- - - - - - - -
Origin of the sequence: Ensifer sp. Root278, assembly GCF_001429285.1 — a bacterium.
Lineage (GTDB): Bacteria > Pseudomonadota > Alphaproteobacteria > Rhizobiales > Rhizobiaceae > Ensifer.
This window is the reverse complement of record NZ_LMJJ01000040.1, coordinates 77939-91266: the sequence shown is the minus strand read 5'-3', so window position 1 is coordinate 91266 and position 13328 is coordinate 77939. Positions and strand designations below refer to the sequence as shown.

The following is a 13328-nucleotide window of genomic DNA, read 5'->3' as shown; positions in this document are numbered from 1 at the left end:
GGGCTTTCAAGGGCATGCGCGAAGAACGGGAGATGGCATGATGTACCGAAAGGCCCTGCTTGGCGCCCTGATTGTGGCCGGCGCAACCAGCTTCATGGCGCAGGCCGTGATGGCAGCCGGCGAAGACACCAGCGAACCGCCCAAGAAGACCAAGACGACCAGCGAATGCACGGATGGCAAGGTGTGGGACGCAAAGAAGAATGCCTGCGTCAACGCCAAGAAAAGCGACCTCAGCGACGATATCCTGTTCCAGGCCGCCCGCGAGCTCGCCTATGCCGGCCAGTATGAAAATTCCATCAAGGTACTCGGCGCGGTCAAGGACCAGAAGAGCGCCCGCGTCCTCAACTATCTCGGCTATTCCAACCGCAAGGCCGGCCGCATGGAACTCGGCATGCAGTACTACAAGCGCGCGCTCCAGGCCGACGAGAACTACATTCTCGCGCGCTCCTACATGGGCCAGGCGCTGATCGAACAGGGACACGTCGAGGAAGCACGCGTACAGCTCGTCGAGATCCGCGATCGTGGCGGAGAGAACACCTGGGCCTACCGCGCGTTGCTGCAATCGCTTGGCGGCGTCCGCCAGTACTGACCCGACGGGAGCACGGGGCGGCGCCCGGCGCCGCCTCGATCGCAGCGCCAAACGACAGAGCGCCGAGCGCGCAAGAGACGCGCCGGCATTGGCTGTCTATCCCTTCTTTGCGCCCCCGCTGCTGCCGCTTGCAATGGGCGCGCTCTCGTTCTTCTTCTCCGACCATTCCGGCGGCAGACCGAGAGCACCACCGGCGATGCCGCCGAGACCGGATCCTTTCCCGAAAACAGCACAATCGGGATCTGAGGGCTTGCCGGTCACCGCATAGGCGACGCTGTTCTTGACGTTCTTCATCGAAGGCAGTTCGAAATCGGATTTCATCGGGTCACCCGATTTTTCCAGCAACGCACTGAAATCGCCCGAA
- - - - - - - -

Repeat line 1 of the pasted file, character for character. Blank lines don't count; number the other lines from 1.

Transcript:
Origin of the sequence: Ensifer sp. Root278, assembly GCF_001429285.1 — a bacterium.